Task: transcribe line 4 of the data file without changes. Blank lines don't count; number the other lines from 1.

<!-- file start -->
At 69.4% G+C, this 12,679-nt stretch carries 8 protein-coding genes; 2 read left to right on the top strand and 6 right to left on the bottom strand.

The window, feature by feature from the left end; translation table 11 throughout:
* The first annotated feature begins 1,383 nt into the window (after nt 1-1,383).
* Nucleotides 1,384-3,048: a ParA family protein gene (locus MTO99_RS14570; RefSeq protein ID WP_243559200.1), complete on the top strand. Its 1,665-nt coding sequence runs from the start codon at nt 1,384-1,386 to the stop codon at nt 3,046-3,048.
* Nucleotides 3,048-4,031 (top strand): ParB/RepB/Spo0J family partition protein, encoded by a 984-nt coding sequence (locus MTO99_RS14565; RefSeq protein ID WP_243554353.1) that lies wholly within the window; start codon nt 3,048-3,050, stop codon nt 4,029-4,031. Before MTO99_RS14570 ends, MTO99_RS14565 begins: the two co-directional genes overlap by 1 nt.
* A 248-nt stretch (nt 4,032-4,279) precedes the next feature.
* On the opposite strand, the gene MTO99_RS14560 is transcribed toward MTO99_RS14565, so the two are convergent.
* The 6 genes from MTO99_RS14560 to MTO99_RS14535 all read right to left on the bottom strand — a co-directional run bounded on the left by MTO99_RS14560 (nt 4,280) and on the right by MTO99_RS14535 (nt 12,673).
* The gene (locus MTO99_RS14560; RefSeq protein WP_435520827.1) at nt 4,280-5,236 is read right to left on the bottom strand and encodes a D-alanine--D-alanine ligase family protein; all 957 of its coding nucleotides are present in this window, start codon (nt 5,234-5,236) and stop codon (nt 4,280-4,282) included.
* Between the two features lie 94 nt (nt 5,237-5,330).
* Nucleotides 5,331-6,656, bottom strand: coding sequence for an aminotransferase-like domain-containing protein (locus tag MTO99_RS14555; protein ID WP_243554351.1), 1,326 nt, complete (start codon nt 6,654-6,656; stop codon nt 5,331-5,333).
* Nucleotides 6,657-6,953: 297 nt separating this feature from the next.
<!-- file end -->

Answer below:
* Nucleotides 1,384-3,048: a ParA family protein gene (locus MTO99_RS14570; RefSeq protein ID WP_243559200.1), complete on the top strand. Its 1,665-nt coding sequence runs from the start codon at nt 1,384-1,386 to the stop codon at nt 3,046-3,048.